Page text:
The arising and ceasing within a ksana* occurs very rapidly. During any particular moment, we see flowers as red and leaves as green. In reality, they are constantly changing from ksana to ksana, and after a while, they will wilt. Within each ksana, they are perpetually growing and wilting.
In this world, how can there be any flowers and grass that will never wilt? How can there be any tables that will not be subjected to destruction? Because all phenomena and existences are arising from ksana to ksana, all phenomena and existence are therefore ceasing from ksana to ksana. There is a saying, “When a young man snaps his fingers, sixty-three ksanas have gone by.” Time goes by very fast. Youth can disappear in a flash. A ksana is indeed an extremely brief and short span of time.
*A ksana is a tiny unit of time, approximately one seventy-fifth of a second. It is an imperceptibly small amount of time, and all kinds of things happen within the space of a ksana that elude our conscious awareness. For example, it is said there are 900 arisings and ceasings within each ksana. I suspect the number 900 is not meant to be precise but rather is a poetic way of saying “a lot.”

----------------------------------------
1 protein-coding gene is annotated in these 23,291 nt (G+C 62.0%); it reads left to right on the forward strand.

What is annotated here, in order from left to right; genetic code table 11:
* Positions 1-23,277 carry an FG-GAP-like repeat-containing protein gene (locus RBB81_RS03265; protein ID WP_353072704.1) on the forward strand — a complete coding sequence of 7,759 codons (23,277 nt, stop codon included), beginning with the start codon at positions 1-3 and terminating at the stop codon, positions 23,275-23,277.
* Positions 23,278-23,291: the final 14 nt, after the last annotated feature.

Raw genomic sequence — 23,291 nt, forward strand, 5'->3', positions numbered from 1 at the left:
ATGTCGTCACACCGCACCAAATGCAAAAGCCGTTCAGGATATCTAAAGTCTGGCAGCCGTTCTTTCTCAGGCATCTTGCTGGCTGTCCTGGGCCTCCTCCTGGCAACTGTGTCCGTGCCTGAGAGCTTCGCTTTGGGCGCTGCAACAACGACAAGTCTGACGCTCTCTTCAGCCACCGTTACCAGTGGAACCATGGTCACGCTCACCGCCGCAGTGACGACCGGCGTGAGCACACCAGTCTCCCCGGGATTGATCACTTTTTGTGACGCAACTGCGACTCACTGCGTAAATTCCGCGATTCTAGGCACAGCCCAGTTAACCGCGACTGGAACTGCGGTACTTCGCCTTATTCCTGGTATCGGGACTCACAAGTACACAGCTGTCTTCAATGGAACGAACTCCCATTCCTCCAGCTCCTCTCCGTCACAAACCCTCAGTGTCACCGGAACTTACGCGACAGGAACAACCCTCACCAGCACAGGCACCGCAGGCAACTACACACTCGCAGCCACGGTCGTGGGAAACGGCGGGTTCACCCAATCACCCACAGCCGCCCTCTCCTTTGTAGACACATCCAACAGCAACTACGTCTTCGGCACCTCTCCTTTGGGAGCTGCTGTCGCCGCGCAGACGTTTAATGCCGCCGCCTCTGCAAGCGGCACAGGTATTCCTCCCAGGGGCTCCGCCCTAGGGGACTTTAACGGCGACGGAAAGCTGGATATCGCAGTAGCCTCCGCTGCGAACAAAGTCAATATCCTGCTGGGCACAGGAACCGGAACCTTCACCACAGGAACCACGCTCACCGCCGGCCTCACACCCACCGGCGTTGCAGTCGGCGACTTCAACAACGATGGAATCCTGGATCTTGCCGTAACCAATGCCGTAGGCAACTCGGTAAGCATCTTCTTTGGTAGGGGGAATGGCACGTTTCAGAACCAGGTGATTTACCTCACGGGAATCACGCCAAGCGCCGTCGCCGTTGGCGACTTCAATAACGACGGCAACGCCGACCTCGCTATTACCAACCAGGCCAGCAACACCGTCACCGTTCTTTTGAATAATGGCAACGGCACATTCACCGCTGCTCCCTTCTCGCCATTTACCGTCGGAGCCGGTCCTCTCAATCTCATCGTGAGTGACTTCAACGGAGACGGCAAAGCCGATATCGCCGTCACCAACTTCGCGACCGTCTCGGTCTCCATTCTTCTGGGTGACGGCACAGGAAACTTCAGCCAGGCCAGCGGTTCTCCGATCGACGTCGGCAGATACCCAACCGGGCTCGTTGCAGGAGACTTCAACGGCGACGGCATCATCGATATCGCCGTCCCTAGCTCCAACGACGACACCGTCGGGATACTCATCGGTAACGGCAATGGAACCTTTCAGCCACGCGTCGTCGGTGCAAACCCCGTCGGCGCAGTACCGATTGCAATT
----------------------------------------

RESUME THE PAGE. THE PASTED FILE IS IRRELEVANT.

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3 replies to “six word saturday: arisings and ceasings within each ksana”
I heard a fascinating discussion about time on NPR recently. The guest was discussing how time passes, which it really doesn’t, because there never is a now, only the past and the future.
Thank you for visiting and sharing your thoughts. It is a challenge to understand “time and space” … the discussion of there never is a now makes sense to me if I consider the lapse between the actual sunrise and when I see the sunrise. I think we experience life as it was due to the time between sense contact and brain processing. I would have enjoyed hearing this NPR program.
I wish I could remember more about it. NOw I’ starting to wonder if I have it backward and there is only the present. 🙂 🙂 Obviously my past has slipped away.
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